When ACL2 proves a lemma, it is converted into one or more rules and stored in a database. The theorem prover is rule-driven. By proving lemmas you can configure ACL2 to behave in certain ways when it is trying to prove formulas in a certain problem domain. The expert user can make ACL2 do amazingly ``smart'' looking things.
But it would be wrong to think that ACL2 knows the mathematical content of a formula just because it has proved it. What ACL2 knows -- all ACL2 knows -- is what is encoded in its rules. There are many types of rules (see rule-classes ).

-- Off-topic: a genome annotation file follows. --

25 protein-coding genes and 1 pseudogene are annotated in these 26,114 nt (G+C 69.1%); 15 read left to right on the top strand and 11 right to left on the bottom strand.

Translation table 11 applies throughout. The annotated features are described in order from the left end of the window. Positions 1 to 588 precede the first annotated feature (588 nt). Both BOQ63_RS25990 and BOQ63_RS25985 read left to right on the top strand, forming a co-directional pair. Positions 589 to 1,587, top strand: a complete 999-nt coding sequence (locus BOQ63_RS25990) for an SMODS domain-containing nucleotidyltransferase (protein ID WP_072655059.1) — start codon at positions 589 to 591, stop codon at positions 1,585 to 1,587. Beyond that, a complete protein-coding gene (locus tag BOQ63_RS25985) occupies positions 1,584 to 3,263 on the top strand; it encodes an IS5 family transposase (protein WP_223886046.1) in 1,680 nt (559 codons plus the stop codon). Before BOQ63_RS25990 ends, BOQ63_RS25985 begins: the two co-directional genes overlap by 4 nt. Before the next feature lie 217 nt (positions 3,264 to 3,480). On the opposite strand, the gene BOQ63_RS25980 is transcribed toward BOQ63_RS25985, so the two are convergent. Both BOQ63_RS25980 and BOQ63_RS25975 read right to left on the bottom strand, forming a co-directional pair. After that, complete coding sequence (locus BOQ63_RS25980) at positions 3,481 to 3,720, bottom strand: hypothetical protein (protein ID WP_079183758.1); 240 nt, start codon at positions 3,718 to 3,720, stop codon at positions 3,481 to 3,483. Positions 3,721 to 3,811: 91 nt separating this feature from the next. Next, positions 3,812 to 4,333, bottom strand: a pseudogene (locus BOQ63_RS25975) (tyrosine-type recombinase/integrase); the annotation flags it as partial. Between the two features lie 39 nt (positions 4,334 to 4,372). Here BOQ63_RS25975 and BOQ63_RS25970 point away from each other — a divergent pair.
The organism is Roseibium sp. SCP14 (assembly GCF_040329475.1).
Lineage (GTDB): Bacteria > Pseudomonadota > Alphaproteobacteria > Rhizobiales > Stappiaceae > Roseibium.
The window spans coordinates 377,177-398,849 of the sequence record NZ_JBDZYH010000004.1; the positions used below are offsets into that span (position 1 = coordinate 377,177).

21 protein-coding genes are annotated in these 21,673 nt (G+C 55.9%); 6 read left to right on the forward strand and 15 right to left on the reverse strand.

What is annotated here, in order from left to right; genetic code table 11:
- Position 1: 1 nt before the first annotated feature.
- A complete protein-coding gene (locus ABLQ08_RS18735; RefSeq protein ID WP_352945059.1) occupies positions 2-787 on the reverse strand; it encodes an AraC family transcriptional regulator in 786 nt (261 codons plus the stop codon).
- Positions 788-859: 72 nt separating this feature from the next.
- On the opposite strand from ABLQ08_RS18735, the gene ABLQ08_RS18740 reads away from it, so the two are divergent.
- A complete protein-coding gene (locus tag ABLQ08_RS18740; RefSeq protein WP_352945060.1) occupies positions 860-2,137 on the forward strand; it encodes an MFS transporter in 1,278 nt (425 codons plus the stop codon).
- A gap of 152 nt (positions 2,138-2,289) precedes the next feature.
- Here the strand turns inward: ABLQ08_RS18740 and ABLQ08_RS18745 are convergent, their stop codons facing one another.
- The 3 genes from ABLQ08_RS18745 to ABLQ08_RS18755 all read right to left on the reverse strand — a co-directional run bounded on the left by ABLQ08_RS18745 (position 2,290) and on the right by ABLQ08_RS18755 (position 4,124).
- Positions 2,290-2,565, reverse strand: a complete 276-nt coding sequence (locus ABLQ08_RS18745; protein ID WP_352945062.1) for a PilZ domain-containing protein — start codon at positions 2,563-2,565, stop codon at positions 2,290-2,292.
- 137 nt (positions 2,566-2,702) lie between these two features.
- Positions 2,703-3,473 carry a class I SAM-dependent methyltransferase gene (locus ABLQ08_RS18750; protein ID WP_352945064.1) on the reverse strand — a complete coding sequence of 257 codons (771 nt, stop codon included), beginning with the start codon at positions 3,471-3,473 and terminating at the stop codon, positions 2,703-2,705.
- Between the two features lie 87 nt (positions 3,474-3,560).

Many formulas can be effectively coded as rules. But by the same token, it is possible to encode a formula as a rule that is so ineffective it cannot even prove itself!
The way a formula is stored as a rule is entirely up to the user. That is, you determine how ACL2 should use each formula that it proves.
The most common kind of rule is the rewrite rule. It is so common that if you don't tell ACL2 how to store a formula, it stores it as a rewrite rule.